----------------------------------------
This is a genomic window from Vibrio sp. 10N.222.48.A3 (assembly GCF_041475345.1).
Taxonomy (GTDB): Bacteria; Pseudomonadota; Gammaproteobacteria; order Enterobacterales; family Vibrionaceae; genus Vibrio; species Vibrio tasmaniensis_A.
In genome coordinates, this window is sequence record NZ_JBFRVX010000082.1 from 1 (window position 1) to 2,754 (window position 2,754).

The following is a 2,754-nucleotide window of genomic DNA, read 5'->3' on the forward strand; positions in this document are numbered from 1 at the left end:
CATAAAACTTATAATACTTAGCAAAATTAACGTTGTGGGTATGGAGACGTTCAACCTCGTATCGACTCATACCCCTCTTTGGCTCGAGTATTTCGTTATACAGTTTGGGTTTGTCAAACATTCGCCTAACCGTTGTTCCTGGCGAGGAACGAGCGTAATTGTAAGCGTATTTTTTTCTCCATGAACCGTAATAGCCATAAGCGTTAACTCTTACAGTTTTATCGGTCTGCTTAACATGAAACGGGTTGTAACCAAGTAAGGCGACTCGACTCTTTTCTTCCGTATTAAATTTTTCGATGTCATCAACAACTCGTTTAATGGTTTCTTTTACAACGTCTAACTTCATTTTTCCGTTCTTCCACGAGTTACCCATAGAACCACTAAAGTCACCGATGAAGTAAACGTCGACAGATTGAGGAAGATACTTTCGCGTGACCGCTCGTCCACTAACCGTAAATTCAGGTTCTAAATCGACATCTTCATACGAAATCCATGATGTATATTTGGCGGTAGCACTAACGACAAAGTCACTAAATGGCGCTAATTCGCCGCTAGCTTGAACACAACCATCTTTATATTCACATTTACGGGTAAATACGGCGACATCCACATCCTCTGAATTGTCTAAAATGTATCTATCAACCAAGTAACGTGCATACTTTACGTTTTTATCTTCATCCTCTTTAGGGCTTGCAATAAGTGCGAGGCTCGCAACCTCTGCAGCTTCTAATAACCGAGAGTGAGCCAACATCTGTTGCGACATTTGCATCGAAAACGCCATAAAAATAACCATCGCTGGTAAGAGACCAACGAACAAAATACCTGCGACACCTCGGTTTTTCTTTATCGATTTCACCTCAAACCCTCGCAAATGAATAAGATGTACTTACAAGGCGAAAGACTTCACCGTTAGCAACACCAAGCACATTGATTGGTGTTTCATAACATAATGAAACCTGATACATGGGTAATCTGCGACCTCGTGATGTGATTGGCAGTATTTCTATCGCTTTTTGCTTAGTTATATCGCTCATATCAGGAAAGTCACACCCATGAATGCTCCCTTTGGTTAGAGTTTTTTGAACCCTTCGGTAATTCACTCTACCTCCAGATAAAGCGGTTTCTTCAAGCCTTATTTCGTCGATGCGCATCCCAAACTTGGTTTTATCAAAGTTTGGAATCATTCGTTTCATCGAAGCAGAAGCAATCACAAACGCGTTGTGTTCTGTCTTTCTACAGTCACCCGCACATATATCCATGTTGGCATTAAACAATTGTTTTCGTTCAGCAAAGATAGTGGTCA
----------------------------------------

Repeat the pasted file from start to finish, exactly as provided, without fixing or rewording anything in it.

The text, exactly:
This is a genomic window from Vibrio sp. 10N.222.48.A3 (assembly GCF_041475345.1).
Taxonomy (GTDB): Bacteria; Pseudomonadota; Gammaproteobacteria; order Enterobacterales; family Vibrionaceae; genus Vibrio; species Vibrio tasmaniensis_A.
In genome coordinates, this window is sequence record NZ_JBFRVX010000082.1 from 1 (window position 1) to 2,754 (window position 2,754).

The following is a 2,754-nucleotide window of genomic DNA, read 5'->3' on the forward strand; positions in this document are numbered from 1 at the left end:
CATAAAACTTATAATACTTAGCAAAATTAACGTTGTGGGTATGGAGACGTTCAACCTCGTATCGACTCATACCCCTCTTTGGCTCGAGTATTTCGTTATACAGTTTGGGTTTGTCAAACATTCGCCTAACCGTTGTTCCTGGCGAGGAACGAGCGTAATTGTAAGCGTATTTTTTTCTCCATGAACCGTAATAGCCATAAGCGTTAACTCTTACAGTTTTATCGGTCTGCTTAACATGAAACGGGTTGTAACCAAGTAAGGCGACTCGACTCTTTTCTTCCGTATTAAATTTTTCGATGTCATCAACAACTCGTTTAATGGTTTCTTTTACAACGTCTAACTTCATTTTTCCGTTCTTCCACGAGTTACCCATAGAACCACTAAAGTCACCGATGAAGTAAACGTCGACAGATTGAGGAAGATACTTTCGCGTGACCGCTCGTCCACTAACCGTAAATTCAGGTTCTAAATCGACATCTTCATACGAAATCCATGATGTATATTTGGCGGTAGCACTAACGACAAAGTCACTAAATGGCGCTAATTCGCCGCTAGCTTGAACACAACCATCTTTATATTCACATTTACGGGTAAATACGGCGACATCCACATCCTCTGAATTGTCTAAAATGTATCTATCAACCAAGTAACGTGCATACTTTACGTTTTTATCTTCATCCTCTTTAGGGCTTGCAATAAGTGCGAGGCTCGCAACCTCTGCAGCTTCTAATAACCGAGAGTGAGCCAACATCTGTTGCGACATTTGCATCGAAAACGCCATAAAAATAACCATCGCTGGTAAGAGACCAACGAACAAAATACCTGCGACACCTCGGTTTTTCTTTATCGATTTCACCTCAAACCCTCGCAAATGAATAAGATGTACTTACAAGGCGAAAGACTTCACCGTTAGCAACACCAAGCACATTGATTGGTGTTTCATAACATAATGAAACCTGATACATGGGTAATCTGCGACCTCGTGATGTGATTGGCAGTATTTCTATCGCTTTTTGCTTAGTTATATCGCTCATATCAGGAAAGTCACACCCATGAATGCTCCCTTTGGTTAGAGTTTTTTGAACCCTTCGGTAATTCACTCTACCTCCAGATAAAGCGGTTTCTTCAAGCCTTATTTCGTCGATGCGCATCCCAAACTTGGTTTTATCAAAGTTTGGAATCATTCGTTTCATCGAAGCAGAAGCAATCACAAACGCGTTGTGTTCTGTCTTTCTACAGTCACCCGCACATATATCCATGTTGGCATTAAACAATTGTTTTCGTTCAGCAAAGATAGTGGTCA